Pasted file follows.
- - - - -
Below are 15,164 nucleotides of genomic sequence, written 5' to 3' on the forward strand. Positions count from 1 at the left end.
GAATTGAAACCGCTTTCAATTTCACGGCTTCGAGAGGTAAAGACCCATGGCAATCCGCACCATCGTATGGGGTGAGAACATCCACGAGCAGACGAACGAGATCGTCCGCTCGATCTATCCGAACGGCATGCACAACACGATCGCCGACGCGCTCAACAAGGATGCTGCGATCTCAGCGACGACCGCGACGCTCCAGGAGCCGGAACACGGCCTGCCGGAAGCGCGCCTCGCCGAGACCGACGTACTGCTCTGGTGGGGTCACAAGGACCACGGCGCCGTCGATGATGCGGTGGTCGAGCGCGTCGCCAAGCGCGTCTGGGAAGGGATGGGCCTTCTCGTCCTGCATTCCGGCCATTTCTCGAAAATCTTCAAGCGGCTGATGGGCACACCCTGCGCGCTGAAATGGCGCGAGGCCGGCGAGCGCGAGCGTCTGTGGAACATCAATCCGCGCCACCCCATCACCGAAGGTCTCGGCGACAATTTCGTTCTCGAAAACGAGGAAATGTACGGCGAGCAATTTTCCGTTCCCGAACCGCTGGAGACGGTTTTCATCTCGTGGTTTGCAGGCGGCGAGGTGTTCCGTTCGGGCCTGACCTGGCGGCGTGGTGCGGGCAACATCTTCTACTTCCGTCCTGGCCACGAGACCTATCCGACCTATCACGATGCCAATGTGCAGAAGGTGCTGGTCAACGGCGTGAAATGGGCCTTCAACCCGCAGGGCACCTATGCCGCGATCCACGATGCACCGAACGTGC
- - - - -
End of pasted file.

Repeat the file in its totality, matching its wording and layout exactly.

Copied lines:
Below are 15,164 nucleotides of genomic sequence, written 5' to 3' on the forward strand. Positions count from 1 at the left end.
GAATTGAAACCGCTTTCAATTTCACGGCTTCGAGAGGTAAAGACCCATGGCAATCCGCACCATCGTATGGGGTGAGAACATCCACGAGCAGACGAACGAGATCGTCCGCTCGATCTATCCGAACGGCATGCACAACACGATCGCCGACGCGCTCAACAAGGATGCTGCGATCTCAGCGACGACCGCGACGCTCCAGGAGCCGGAACACGGCCTGCCGGAAGCGCGCCTCGCCGAGACCGACGTACTGCTCTGGTGGGGTCACAAGGACCACGGCGCCGTCGATGATGCGGTGGTCGAGCGCGTCGCCAAGCGCGTCTGGGAAGGGATGGGCCTTCTCGTCCTGCATTCCGGCCATTTCTCGAAAATCTTCAAGCGGCTGATGGGCACACCCTGCGCGCTGAAATGGCGCGAGGCCGGCGAGCGCGAGCGTCTGTGGAACATCAATCCGCGCCACCCCATCACCGAAGGTCTCGGCGACAATTTCGTTCTCGAAAACGAGGAAATGTACGGCGAGCAATTTTCCGTTCCCGAACCGCTGGAGACGGTTTTCATCTCGTGGTTTGCAGGCGGCGAGGTGTTCCGTTCGGGCCTGACCTGGCGGCGTGGTGCGGGCAACATCTTCTACTTCCGTCCTGGCCACGAGACCTATCCGACCTATCACGATGCCAATGTGCAGAAGGTGCTGGTCAACGGCGTGAAATGGGCCTTCAACCCGCAGGGCACCTATGCCGCGATCCACGATGCACCGAACGTGC